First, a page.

Also, I’ve read you recommend turning sites into monsters. Say for example the niche is curling (haven’t investigated it, just a random example) and there isn’t a whole lot to write about – maybe 50-100k searches in total covering the topic.

    Would you try to become the authority in curling, or have a more general sports site where curling is one of the categories?

    If it’s the latter I can see a few disadvantages: lose relevancy, substantial time investment for such a broad topic, competing with very well known sites, some other sports may have very tough competition etc.

    Thanks, Chris

    Keep up the good work!

    1. Hey Nick, the 50-100K is for a single page. Not a single keyword or the entire site.

      For something like curling, I would do my research beforehand to see how much the topic of curling can be expanded. If it’s a limited niche with few high search volume keywords, I would lean toward a more general site.

  6. Chris, seriously you should expand this topic and make it static on your site.
    Its VERY Important to know for the new site owners.
    And i can tell this post has the potential to go viral and it will be evergreen.
    I already shared it in my facebook.
    Look forward to this topic expansion.
    Thankz man

  7. I tried to implement this and I have to say this is not as easy as you say! First there are HARDLY any websites that are outdated and look like personal websites not company sites.. I used scrapebox to find all websites where they havent posted anything this year first, than found all the CMS platform type of website and sorted them by any measurable backlinks.. Out of around 5000 scraped I was lucky IF I got about 5-10 websites to contact in any niche…..

    I think you haven’t really tested this out yourself, also that email sample could do with improving it A LOT!! no1 is going to reply to that… let me know if thats not the case 🙂

    1. Yup, they are pretty difficult to find since you have to email and negotiate a deal with the site owner.

  8. Hello Chris,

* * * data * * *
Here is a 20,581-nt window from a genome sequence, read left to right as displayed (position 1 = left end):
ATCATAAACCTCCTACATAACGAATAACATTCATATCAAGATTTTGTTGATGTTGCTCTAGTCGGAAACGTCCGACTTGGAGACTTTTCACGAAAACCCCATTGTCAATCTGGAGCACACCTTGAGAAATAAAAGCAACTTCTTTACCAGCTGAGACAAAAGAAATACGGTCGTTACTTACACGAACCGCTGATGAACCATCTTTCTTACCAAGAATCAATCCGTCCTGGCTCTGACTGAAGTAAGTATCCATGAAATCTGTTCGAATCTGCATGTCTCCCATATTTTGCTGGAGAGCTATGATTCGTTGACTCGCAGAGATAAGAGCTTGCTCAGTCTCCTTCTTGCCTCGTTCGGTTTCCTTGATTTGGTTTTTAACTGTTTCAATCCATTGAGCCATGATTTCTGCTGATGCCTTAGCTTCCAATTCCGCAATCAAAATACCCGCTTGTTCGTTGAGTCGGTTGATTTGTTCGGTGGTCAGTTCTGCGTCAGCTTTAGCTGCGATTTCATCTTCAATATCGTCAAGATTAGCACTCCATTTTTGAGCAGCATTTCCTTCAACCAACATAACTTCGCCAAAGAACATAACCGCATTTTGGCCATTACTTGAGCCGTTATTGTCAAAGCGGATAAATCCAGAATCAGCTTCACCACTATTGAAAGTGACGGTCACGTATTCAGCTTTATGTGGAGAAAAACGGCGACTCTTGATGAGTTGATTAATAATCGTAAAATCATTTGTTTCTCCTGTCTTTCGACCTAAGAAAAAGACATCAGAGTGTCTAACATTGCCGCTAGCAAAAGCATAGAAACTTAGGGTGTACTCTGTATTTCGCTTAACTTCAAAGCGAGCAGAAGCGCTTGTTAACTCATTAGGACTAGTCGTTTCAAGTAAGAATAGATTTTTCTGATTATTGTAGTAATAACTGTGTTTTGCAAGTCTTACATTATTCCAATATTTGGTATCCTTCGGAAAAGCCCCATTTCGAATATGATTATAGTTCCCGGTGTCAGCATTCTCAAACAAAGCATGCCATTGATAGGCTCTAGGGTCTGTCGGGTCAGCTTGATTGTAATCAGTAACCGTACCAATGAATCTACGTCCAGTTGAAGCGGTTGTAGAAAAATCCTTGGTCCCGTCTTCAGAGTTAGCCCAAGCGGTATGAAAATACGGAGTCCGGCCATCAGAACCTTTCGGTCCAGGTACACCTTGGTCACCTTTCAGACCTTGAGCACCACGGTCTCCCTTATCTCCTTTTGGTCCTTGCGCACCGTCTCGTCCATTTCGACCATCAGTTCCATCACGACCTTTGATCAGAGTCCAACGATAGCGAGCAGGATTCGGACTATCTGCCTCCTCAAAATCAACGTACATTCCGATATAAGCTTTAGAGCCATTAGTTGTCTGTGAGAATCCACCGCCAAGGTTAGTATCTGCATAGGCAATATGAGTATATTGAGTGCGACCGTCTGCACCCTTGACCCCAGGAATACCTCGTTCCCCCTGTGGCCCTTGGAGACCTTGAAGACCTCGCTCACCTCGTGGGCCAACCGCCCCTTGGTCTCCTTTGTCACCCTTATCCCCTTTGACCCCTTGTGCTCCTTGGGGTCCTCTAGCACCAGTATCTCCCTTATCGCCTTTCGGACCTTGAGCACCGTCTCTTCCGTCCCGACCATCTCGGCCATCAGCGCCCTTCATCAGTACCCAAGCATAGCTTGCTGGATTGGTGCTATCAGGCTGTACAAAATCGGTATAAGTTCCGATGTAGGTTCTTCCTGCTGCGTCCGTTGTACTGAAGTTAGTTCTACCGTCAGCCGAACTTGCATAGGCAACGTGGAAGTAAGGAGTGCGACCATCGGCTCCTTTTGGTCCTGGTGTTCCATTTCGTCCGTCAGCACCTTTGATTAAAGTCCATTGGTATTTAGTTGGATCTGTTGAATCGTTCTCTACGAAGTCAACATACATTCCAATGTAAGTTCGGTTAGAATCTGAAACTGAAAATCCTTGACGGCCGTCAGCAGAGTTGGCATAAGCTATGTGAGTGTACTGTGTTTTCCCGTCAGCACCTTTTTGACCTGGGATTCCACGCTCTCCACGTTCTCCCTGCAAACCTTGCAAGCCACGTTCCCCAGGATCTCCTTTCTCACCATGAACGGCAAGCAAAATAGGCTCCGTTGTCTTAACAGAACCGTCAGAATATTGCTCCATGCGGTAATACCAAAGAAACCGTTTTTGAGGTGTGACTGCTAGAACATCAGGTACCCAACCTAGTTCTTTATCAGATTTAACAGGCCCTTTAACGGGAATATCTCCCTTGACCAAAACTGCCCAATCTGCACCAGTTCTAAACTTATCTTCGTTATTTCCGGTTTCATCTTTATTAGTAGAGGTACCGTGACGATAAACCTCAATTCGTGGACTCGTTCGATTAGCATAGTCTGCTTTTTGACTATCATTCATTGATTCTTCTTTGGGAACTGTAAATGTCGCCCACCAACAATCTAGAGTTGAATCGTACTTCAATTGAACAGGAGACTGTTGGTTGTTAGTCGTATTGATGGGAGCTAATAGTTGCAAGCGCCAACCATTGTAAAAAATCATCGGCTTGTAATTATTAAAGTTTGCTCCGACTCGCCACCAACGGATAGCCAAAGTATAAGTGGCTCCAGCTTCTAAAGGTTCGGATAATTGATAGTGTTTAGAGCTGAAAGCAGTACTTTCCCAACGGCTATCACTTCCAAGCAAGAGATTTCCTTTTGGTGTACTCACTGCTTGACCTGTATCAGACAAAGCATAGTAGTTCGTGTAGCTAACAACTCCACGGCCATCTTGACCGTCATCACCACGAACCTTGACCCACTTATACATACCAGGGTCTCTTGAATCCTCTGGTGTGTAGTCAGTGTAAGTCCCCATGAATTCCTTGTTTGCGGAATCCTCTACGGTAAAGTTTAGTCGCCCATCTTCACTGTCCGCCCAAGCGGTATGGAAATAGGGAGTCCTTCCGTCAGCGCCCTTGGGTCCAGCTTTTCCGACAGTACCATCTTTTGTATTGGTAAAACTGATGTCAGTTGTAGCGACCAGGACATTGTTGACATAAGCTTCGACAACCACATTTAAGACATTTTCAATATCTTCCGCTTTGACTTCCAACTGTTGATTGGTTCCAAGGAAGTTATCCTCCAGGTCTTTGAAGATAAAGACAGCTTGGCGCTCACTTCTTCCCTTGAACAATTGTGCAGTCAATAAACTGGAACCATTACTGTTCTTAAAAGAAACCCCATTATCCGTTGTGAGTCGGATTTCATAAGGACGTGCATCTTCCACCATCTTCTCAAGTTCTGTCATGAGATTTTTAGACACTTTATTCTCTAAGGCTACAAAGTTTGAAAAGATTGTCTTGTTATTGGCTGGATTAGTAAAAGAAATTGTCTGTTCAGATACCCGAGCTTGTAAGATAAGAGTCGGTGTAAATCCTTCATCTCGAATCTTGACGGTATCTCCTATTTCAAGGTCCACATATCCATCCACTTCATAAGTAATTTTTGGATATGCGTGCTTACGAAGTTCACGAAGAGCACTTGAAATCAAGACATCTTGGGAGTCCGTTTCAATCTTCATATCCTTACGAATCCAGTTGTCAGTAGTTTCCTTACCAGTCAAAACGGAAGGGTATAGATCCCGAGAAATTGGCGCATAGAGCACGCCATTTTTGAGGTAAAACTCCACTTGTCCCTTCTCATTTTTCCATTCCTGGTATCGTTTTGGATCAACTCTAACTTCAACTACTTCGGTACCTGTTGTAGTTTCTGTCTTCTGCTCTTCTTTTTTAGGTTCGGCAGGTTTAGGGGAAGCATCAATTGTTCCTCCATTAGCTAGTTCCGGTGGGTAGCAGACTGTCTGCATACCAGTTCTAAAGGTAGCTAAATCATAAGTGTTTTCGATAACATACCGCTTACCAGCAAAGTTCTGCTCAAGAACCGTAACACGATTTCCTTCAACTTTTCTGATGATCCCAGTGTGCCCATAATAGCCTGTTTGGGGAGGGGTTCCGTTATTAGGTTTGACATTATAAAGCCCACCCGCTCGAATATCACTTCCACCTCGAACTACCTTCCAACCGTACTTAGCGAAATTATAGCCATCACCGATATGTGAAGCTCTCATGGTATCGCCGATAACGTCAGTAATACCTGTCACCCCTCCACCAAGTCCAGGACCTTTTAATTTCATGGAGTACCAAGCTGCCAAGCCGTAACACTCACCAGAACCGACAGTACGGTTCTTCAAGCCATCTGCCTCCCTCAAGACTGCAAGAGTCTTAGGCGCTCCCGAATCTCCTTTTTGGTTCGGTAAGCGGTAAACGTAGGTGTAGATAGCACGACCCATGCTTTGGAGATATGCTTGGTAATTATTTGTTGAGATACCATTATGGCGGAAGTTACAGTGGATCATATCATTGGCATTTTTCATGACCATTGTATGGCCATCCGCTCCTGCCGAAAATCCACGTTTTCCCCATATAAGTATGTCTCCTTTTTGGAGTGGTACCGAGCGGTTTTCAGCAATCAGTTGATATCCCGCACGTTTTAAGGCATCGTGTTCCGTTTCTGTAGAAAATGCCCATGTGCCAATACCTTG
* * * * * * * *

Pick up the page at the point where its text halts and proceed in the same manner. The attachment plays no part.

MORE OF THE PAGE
Thanks for the great post. I have a noob doubt here & hope you won’t mind answering.

    I have shortlisted a domain which was registered in 2011 and was not used to create any website at all. The domain is still active but with no website. Would this qualify ? I mean can this bypass Google Sandbox?

    Many thanks,

    1. It depends. If there are strong links built to it then it’s possible. But if it’s just a parked domain with no links, then don’t expect too much.

  9. Hi chris,

    Is’t good to buy an 8 month or 1year old website from and build an authority website. instead of asking webmaster for transferring ownership?

    1. Yup, both do the same thing.

      The only difference is that people on flippa are looking to get max value out of the sale, whereas site owners with dead sites could be happy to let it go for a very low price.

  10. Really interesting read and makes good sense. Wish that I found this site a few months earlier so I could have tried this technique earlier.

  11. Hey Chris! Great Article!
    Found pretty good website on GoDaddy auction, but it’s expired.
    So my question is, maybe a stupid one tho, If I buy expired website can I make it running again? Domain that i keep my eye on is 7 yrs old

  12. Hi. Thank you for the informative post.

    I have found a 1 year old domain in my niche for sale in Flippa. The domain currently points to a simple undeveloped wordpress website. It is google indexed but not ranking for any keyword. There are no backlinks to this domain.

    Would it be possible to skip google sandbox period if I build my new niche site on this domain?

  13. Thanks for the post…This way the case with me recently…i purchased a new domain…but not getting traffic on it really makes me i just buy a expired.domain …and looking to hands on it …..but your post will help to those who are suffering from sandboxing effect..

  14. Tks so much about your article, but can you write more about the way that verify a site that out of Google’s sandbox?? Appreciate!!!

    1. If you’re building a lot of strong links and publishing high quality content, you’ll usually know just by looking at your analytics when you start getting a surge of traffic from Google.